Teaching the Humanities: The Benefits of Studying Human Society

By Petra DeWitt, Board Member, Missouri Humanities

At a time when it seems that public education focuses primarily on science, technology, engineering, and math (STEM) subjects, it becomes even more important that we do not overlook the study of human culture and society. The humanities, including art, literature, philosophy, and history are important to help us understand who we are, where we came from, and what the future may be. While science and math may offer us concrete answers to questions, the humanities reveal more nuanced conclusions and interpretations because the study of society requires not just critical thinking but also considering more than one side of a story and repeated skeptical weighing of the evidence to arrive at the truth.

Consequently, societies go through regular periods of reexamining their past. The constant analysis of human cultures and artifacts contributes to the discovery of new evidence or the revelation that someone incorrectly recorded the past for biased reasons. Take for example Richard III. For centuries people believed (and some may do so still today) that he allegedly ordered the murder of his two nephews, who supposedly were the heirs to the throne that he had taken from them. Scholarship over the last one hundred years has, however, revealed that the first scholar, or eyewitness, to write about the events was a child when the princes allegedly disappeared and later published his work under the supervision of an employee for Henry VII, the primary political opponent and successor of Richard III who also benefited from the death of the princes. Although textbooks have been slow to update the information, scholars have known for many years that Richard III was innocent of the murder charges.

Another reason that societies reexamine their past is that people constantly reevaluate how we should remember our past, especially the past that we did not experience personally. Should we rely on textbooks that have not been updated for decades? Should we rely on the monuments that our ancestors erected to honor the people that they perceived as important contributors to society? As social and cultural circumstances change over time, so do the interpretations of our past. For decades, museums have portrayed American history as “One country, one constitution, one destiny,” as Daniel Webster famously stated in 1837. Since the 1960s, however, scholars have broadened our understanding of the past by giving recognition to immigrants, African Americans, women, and Native Americans and their roles in American society. Some may see this as rewriting the past while others may define it as accepting a more inclusive history. Using the humanities to raise questions about our past contributes to healthy scrutiny of one’s society, reveals the mistakes that occurred at the hands of humans, raises social consciousness, and the lessons learned promote better citizenship.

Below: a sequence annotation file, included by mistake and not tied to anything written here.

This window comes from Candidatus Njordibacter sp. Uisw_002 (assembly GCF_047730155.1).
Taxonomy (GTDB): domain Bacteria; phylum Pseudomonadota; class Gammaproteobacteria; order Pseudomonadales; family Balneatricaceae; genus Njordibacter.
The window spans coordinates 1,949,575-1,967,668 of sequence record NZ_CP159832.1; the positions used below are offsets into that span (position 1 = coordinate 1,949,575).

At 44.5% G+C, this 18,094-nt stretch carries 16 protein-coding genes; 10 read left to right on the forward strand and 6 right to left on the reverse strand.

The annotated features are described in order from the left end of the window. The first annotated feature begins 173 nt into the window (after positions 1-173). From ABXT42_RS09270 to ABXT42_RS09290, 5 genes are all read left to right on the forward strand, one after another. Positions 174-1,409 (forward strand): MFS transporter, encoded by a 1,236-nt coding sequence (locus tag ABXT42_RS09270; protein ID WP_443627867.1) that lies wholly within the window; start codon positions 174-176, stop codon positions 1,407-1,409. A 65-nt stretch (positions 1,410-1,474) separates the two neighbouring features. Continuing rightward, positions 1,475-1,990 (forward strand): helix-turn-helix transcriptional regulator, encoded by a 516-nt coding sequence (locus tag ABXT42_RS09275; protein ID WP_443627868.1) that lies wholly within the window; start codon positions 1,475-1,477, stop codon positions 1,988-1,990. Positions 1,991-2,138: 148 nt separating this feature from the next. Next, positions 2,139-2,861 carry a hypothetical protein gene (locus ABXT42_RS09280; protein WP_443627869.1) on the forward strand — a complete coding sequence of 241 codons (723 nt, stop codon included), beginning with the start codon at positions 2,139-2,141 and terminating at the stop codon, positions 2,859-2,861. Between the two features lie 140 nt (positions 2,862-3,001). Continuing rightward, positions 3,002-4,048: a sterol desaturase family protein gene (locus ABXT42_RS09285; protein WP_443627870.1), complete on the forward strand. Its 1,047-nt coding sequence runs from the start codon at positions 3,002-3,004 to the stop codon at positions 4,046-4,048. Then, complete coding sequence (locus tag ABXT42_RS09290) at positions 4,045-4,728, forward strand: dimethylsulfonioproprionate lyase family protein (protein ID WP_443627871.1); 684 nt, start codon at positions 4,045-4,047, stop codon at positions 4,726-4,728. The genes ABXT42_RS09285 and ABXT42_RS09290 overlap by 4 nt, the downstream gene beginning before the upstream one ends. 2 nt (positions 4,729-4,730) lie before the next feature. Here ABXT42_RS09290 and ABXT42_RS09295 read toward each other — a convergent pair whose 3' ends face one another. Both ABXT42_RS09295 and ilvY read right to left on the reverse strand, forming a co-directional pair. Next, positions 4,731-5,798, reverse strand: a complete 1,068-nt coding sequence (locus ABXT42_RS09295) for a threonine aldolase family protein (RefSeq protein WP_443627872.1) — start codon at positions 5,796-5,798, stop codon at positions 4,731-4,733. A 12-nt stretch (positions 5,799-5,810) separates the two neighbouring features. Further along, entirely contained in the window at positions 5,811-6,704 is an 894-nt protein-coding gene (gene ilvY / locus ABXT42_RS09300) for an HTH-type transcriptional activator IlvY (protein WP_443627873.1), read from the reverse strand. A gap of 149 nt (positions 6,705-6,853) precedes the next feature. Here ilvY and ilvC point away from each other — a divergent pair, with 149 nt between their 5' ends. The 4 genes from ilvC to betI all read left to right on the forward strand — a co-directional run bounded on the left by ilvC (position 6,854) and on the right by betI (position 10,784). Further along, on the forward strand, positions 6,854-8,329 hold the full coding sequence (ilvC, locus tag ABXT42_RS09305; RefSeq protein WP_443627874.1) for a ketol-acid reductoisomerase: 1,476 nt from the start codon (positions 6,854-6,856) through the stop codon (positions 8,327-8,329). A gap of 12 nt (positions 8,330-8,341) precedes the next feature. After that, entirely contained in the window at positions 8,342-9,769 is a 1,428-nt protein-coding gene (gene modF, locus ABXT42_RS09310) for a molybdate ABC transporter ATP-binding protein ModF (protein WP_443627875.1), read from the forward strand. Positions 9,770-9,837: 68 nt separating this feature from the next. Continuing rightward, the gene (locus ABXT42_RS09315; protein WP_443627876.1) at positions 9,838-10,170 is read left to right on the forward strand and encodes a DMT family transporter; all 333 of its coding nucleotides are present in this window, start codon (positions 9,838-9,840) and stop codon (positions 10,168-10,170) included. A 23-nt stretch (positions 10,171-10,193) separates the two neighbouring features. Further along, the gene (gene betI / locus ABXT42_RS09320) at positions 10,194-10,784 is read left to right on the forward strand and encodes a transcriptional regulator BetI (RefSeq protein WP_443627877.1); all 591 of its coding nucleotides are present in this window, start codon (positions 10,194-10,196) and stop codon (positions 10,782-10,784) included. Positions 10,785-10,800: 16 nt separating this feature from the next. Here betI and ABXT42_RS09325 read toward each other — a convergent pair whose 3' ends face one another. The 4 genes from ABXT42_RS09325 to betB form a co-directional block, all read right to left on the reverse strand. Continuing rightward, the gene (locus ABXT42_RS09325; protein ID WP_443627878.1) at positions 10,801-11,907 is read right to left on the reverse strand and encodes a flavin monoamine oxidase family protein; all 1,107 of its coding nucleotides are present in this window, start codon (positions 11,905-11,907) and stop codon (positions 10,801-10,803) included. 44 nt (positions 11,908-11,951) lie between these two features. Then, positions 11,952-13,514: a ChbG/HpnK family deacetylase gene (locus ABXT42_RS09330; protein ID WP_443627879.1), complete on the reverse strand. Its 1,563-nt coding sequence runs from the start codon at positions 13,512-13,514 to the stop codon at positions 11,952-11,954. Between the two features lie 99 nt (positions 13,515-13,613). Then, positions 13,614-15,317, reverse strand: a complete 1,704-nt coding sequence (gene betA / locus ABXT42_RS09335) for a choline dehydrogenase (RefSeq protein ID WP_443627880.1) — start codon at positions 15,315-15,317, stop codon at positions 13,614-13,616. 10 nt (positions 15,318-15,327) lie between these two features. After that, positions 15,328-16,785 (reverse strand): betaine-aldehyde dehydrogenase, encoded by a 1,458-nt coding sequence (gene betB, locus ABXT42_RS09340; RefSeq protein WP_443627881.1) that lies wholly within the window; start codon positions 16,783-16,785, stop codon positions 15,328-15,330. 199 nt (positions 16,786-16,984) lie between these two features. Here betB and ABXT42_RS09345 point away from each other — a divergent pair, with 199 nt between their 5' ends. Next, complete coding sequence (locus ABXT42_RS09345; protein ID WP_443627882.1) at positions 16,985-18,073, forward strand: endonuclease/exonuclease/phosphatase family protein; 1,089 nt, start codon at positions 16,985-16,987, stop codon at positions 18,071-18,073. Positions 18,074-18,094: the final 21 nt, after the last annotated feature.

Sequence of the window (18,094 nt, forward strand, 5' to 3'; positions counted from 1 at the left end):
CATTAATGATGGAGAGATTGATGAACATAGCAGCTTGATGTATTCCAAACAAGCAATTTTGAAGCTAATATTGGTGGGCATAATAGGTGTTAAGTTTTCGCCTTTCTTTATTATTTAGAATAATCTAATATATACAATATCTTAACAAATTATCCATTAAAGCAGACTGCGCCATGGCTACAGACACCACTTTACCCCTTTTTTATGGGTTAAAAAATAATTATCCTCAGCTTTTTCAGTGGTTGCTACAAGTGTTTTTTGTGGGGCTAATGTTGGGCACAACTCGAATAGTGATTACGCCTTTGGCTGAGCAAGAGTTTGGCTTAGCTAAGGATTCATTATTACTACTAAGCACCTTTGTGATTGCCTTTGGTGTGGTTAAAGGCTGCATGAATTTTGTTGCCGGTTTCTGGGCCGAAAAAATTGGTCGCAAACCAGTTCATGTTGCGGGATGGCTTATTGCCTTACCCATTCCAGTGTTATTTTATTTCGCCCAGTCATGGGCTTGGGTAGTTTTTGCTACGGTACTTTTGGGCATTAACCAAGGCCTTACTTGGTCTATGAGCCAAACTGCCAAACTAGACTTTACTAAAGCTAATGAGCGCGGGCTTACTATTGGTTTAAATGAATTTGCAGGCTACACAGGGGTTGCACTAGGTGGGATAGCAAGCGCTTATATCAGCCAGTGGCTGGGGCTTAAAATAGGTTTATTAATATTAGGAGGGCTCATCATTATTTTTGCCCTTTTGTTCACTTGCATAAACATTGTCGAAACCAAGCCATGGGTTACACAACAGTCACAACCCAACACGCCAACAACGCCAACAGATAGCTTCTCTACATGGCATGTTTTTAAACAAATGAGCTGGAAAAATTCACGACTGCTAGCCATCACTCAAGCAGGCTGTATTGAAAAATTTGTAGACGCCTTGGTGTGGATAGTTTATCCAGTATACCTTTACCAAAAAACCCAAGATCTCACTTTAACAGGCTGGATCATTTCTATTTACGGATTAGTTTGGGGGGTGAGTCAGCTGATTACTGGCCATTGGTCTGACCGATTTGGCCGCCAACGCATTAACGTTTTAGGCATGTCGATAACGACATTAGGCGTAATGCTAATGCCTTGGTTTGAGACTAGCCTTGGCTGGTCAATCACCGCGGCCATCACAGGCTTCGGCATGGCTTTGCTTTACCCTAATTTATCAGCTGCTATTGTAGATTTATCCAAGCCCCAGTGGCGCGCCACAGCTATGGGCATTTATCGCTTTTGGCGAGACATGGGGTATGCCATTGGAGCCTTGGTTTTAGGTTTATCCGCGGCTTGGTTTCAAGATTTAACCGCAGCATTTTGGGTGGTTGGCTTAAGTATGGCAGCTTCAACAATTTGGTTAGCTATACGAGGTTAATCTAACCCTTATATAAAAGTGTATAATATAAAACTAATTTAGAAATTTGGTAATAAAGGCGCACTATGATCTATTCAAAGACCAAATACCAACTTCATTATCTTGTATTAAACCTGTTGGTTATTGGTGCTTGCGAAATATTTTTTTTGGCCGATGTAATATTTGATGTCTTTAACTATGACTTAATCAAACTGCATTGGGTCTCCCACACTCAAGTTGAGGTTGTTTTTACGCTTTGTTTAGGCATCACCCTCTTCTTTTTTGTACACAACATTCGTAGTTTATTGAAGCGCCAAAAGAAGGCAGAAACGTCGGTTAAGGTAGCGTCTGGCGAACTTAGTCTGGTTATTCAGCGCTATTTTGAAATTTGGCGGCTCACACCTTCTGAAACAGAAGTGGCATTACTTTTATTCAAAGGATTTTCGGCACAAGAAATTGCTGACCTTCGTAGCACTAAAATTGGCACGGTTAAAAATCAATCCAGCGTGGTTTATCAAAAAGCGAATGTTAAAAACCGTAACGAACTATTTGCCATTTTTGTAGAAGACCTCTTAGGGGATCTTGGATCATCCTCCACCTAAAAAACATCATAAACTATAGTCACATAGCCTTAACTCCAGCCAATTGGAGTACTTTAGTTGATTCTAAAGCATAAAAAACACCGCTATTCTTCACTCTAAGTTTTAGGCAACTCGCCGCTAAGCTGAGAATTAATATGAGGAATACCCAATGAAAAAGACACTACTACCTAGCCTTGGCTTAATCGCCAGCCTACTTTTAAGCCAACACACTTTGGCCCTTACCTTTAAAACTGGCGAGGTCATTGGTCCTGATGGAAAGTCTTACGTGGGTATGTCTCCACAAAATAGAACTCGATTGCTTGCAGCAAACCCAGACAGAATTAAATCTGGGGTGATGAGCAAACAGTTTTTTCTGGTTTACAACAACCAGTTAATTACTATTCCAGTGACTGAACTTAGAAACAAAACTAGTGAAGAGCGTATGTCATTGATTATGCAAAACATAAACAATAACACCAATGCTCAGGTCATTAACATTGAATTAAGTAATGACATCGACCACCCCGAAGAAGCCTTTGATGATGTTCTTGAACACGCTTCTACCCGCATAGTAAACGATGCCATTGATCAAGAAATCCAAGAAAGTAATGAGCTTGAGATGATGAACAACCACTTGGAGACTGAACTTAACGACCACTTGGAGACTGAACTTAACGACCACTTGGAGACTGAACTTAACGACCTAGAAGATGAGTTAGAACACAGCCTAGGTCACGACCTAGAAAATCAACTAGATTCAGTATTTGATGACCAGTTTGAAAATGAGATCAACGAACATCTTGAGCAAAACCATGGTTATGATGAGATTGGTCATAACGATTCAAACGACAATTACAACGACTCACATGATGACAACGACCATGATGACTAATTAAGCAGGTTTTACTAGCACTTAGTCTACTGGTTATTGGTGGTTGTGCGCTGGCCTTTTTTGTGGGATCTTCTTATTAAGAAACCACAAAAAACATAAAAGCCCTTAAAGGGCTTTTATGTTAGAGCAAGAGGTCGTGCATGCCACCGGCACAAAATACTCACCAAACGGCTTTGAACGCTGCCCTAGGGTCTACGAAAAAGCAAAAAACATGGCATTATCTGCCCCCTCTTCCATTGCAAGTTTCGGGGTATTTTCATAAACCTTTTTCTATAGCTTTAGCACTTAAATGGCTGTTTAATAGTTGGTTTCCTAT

Good speaking and writing skills that help one to effectively express one’s ideas are also at the core of the humanities and valuable in all disciplines. Communicating effectively and discussing ideas in a positive manner can lead to innovation and improvement in society rather than division and regression. As recent studies, including a 2018 Bloomberg study, have revealed, college graduates with degrees in STEM fields often are unable to construct cohesive arguments that communicate the outcome of science experiments to the public and lack critical thinking skills to evaluate trends, change, or ethics. While technology may be changing rapidly, good writing and oral communication skills will always be necessary for successful teamwork, analytical reasoning, and complex problem solving, the fundamentals for success in the workplace.

The emphasis in the sciences, engineering, and math on undisputable numbers, or the facts, also reduces the importance of doubt and skepticism, skills that the humanities emphasize. Human beings are not perfect; we change constantly. Consequently, we should question everything, especially whether something is true. Skepticism of evidence based on good research skills is essential for discovering the truth and the humanities are an excellent venue for teaching those skills. Examination of several viewpoints, not just one, is an important step. For example, we cannot understand the events during the so-called Boston Massacre unless we read a variety of reports and interview transcripts that detail the motivations of the American as well as British participants, and their diverse reasonings for why the occurrence should be or should not be called a massacre. Yet, we also need to learn that the preferred research method, the use of primary documents, such as newspapers, diaries, and letters, have their own shortcomings because they often contain biases founded on political leanings, perceived importance of events, and sense of self-importance by the correspondent.

The study of the humanities, or what it means to be human, can build a more compassionate, creative, and prosperous future. Learning art, history, literature, and philosophy broadens one’s perspectives, helps one to formulate clear arguments, and contributes to examination of values. It can also inspire individuals to become successful scientists and engineers who apply their communication and interpersonal skills to benefit and improve humanity.

 

Petra DeWitt is an Associate Professor in the history department at Missouri University of Science and Technology in Rolla, Missouri. Her book, Degrees of Allegiance: Harassment and Loyalty in Missouri’s German-American Community during World War I won the 2012 Missouri History Book Award from the State Historical Society of Missouri.